The Secret to My Mojo

Ah… Summer. Yes, it finally seems like summer after the beautiful Victoria Day long weekend we just had. Time to get out and enjoy the sunshine and warm weather. It is officially okay to wear white again – at least until Labour Day – and time to hit the patios across the city.

As I opened our own patio and deck at home, I was excited at the thought of eating meals outside and lounging on the patio, sipping cool drinks as the sun set. Work completed and in need of a break, I decided to make my favourite summer cocktail. As I sat on my patio, the warm sun upon my skin, I sipped this entrancing drink feeling happy, relaxed and then…inspired! I realized that my blog post was due in a few short days and I had not even begun to consider what I would write. Drink in hand, I now had my answer. Call it an Ernest Hemmingway moment if you will. I knew what to write. I would share a secret with you…the recipe to my favourite summertime cocktail, the Mojito.

Photo by Lyndsay Jenkinson


A Mojito (pronounced mo-HEE-toe) is one of Cuba’s oldest cocktails. Some accounts say that the drink was created in the 19th century by slaves working in the sugar cane fields. However, Bacardi, a popular Cuban rum company, traces the drink’s roots to 1586. It is said that it was invented by Richard Drake, an associate of Sir Francis Drake, whose pirates came to Cuba in search of gold. Originally the drink was called El Draque and was made with aguardiente (a forerunner of rum). In the mid-1800s, rum was substituted for the aguardiente and the name was eventually changed to Mojito. Apparently the name Mojito was derived from the African word “mojo”, which means “to cast a spell”. After a couple of these smooth cocktails, you will easily succumb to its magic.

Now I must confess that I am a recent fan of the drink. I had never had a Mojito until 3 years ago when I was invited to participate in a Mojito making contest at a Havana Nights Party hosted by a friend. Being the outgoing gal that I am, and not usually one to shy from a challenge, I enthusiastically said “Yes”. Of course, I had no idea how to make a Mojito; so here I was 1 hour before the party, googling and running to the store for supplies. After thorough research and much sampling I came up with what I think is the perfect Mojito.

Photo by Lyndsay Jenkinson


  • 10-12 fresh mint leaves (depending on leaf size)
  • 1/2 lime, cut into 4 wedges
  • 2 tablespoons simple syrup (my preference) or raw granulated sugar, or sweeten to taste
  • 1 cup ice cubes
  • 1 ½ fluid ounces white rum (my preference is Havana Club)
  • A dash of Angostura bitters (can be purchased in grocery stores)
  • 1/2 cup club soda
  • mint and lime to garnish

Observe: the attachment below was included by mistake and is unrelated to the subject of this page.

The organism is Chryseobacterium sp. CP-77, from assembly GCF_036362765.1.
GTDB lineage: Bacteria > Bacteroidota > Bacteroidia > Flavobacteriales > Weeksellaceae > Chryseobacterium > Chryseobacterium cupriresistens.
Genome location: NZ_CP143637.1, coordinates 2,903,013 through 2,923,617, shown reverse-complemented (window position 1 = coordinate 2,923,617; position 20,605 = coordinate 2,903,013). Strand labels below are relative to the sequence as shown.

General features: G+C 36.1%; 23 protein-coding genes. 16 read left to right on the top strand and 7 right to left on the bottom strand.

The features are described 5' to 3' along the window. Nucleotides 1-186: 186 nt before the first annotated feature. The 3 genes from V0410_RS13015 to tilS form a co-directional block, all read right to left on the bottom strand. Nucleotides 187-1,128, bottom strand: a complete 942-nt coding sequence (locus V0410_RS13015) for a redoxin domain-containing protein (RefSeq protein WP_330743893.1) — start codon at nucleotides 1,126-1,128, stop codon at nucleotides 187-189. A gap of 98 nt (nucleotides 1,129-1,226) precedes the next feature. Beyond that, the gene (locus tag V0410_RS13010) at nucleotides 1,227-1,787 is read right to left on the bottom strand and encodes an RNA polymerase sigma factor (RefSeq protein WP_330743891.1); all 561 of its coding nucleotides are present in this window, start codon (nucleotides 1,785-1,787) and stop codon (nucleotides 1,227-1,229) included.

Note: Simple syrup is equal parts raw granulated sugar and water boiled down or microwaved to dissolve the sugar. Make this ahead and let it cool before using.

To start, let me say that this drink is best served in a Collins glass and you will need a muddler. What is a muddler you ask? A muddler is a bartender’s tool, used like a pestle to mash or muddle fruits, herbs, and/or spices in the bottom of a glass to release their flavor. If you have a muddler which has a smooth bottom, it is best to use the raw, granulated sugar to aid in the muddling and releasing of the mint essence from the leaves. The disadvantage of using the raw, granulated sugar is that it does not dissolve as easily or blend as well as the syrup and therefore can sink to the bottom of the drink, making it less sweet. If your muddler has points or teeth on it, it is best to use the simple syrup.


Place mint leaves and 2 lime wedges in a sturdy glass. Muddle the lime and mint together, bruising the mint, not shredding it. Next add 1 more lime wedge and simple syrup. Muddle again to release lime juice. Fill glass almost to top with ice and pour rum over ice. Add a dash of Angostura bitters. Top glass off with club soda and add a sprig of mint and a wedge of lime to garnish.

Note: If using raw, granulated sugar add it in the first step before the first muddling.

There are many variations to this drink, don’t be afraid to experiment. I would love to hear your favourite versions. Please feel free to comment with your ideas. Until then you can find me on my patio, listening to some hot Latin music, sipping on my Mojito (feeling its mojo), and perhaps dancing a little…


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2 Responses to The Secret to My Mojo

  1. jodie says:

    Yummy – I’ve been looking for a good Mojito recipe!

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